Article up to date as of July 25 at 6:30 am

The death of Sergio Marchionne, announced by FCA in the early morning hours, brought to a premature end the brilliant career of the craftsman behind the revival of Chrysler and Fiat.

With his employees, family and friends already reeling from the charismatic Marchionne’s sudden departure from the company on Saturday, the gravely ill former CEO died today, July 25, after spending his last few days in a coma, according to the Italian daily La Repubblica. Marchionne was replaced by current Jeep and Ram boss, Mike Manley, an industry veteran.

In a statement issued five days ago, FCA management announced that while the Italian-Canadian was recovering from a shoulder surgery at the University Hospital Zurich, “Sergio Marchionne suffered complications unexpected and his condition has seriously worsened in recent hours. As a result, Mr. Marchionne will not be able to return to work.” He was admitted to the hospital on June 27th.


Hospital management remained silent on the cause of the “irreversible” conditions affecting Mr. Marchionne, but the Italian media exposed two probable causes: lung cancer (he was an inveterate smoker) and an injury to the aorta.

Sergio Marchionne had been the man driving Fiat since 2004. He, too, set the pace for Chrysler’s recovery in 2009, when the American company was bankrupt. Then, in 2014, he took over from Luca di Montezemelo as director of Ferrari, a company he subsequently separated from FCA and took public a year later with a listing on the New York Stock Exchange.

Ironically, the Italian-Canadian who had just turned 66 on June 17 had planned to step down as director of the seventh largest car manufacturer in the world in April 2019. This explains the rather mild reactions, including the slight decline in FCA’s stock market rating, which followed the announcement of his replacement in recent days.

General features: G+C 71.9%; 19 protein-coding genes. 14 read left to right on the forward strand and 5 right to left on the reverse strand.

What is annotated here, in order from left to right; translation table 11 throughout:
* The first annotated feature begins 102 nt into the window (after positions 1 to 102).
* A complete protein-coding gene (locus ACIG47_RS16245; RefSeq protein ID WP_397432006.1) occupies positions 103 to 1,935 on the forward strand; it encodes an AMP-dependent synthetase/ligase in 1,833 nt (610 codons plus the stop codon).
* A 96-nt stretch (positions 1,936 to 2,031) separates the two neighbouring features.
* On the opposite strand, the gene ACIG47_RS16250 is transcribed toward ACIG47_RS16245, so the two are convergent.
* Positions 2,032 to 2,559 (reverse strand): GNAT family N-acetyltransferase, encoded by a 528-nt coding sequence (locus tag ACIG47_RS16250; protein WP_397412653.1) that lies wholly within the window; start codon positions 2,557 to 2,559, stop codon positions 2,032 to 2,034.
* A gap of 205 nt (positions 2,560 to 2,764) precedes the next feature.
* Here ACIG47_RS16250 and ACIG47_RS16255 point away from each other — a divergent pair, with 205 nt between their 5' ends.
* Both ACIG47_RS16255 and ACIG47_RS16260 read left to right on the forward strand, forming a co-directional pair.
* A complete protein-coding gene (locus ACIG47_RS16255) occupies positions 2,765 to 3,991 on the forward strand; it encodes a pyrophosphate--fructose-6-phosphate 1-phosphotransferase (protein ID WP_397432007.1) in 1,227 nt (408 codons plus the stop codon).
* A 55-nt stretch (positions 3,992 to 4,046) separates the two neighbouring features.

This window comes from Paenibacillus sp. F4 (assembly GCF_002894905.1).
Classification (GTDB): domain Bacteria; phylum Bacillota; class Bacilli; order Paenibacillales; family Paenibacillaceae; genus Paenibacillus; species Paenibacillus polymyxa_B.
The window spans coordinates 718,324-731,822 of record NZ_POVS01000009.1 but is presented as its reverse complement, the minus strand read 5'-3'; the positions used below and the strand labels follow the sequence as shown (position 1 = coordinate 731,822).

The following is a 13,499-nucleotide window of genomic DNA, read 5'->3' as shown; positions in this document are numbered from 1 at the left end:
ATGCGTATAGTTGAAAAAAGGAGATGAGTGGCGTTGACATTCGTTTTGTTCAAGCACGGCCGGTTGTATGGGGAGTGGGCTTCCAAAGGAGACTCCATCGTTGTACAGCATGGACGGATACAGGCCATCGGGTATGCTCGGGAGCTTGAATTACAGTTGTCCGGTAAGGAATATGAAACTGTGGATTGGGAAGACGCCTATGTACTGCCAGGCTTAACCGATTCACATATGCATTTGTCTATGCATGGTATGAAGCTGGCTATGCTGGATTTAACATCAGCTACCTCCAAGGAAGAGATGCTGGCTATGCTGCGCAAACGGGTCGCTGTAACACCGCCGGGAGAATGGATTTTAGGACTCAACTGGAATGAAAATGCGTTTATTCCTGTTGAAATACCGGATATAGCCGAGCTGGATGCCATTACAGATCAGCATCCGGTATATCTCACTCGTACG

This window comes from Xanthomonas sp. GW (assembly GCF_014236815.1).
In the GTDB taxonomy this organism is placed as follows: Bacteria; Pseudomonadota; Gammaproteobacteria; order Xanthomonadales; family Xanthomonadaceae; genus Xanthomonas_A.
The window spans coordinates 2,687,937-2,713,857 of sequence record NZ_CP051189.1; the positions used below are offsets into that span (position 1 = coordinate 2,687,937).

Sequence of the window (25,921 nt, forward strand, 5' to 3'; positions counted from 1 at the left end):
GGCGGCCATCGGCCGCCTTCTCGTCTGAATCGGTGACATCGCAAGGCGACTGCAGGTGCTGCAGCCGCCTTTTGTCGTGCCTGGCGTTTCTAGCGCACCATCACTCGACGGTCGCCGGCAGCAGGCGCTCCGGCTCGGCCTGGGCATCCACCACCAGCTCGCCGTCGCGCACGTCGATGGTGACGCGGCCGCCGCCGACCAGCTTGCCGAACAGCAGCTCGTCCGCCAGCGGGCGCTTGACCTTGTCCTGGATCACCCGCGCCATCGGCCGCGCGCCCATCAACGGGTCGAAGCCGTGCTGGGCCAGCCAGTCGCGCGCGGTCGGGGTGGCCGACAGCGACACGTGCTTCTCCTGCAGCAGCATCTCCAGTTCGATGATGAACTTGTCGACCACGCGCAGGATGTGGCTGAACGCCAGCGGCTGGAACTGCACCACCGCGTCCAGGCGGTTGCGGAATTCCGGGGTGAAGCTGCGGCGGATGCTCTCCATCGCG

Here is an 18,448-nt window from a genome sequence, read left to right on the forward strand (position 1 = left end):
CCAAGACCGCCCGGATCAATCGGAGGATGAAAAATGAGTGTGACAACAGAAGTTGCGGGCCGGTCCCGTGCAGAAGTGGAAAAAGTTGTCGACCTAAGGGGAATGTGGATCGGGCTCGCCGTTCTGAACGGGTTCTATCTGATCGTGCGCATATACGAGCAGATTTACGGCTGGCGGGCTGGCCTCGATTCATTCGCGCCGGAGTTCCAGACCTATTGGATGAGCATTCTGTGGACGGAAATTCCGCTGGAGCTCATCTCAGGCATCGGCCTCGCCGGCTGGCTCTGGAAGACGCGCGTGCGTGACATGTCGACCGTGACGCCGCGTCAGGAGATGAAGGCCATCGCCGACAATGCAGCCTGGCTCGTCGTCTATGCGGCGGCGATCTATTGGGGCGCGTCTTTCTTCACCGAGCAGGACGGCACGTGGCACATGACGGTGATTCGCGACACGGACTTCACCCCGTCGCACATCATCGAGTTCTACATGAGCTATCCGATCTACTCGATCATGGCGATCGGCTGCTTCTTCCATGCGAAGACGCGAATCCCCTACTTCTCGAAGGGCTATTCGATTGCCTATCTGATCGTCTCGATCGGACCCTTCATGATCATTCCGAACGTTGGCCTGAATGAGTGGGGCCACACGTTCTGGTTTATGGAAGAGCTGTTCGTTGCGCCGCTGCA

His last public appearance was on June 27, in Rome when Sergio Marchionne handed over to the Carabinieri (Italy’s federal police force) the first Jeep Wrangler in a series equipped to patrol the beaches of Romagna. Marchionne himself was the son of a member of the Carabinieri.

Pragmatic and frugal, Marchionne was a workaholic who consumed cigarettes and espresso in quantity. Always dressed in a black knit sweater (so he did not have to search his wardrobe every morning to find out what he was going to wear), he considered himself a “business repairer.”

A lawyer and economist by training (two disciplines he studied in Toronto and Windsor, Ontario), Marchionne put his talent to work in 2005 to settle a dispute between Fiat Auto and General Motors. He ended this dead-end partnership and got $2 billion in compensation from GM, an amount that several analysts say largely contributed to keeping Fiat alive.


Then, in 2009, he reached an agreement with US President Barack Obama to take over Chrysler, which was in bankruptcy, without paying a dime, but with a promise to share technical resources.

Speaking to the Chicago Tribune, Autotrader industry analyst Michelle Krebs said that “Chrysler would not exist today if it were not for Marchionne, his vision of things and his sense of risk.”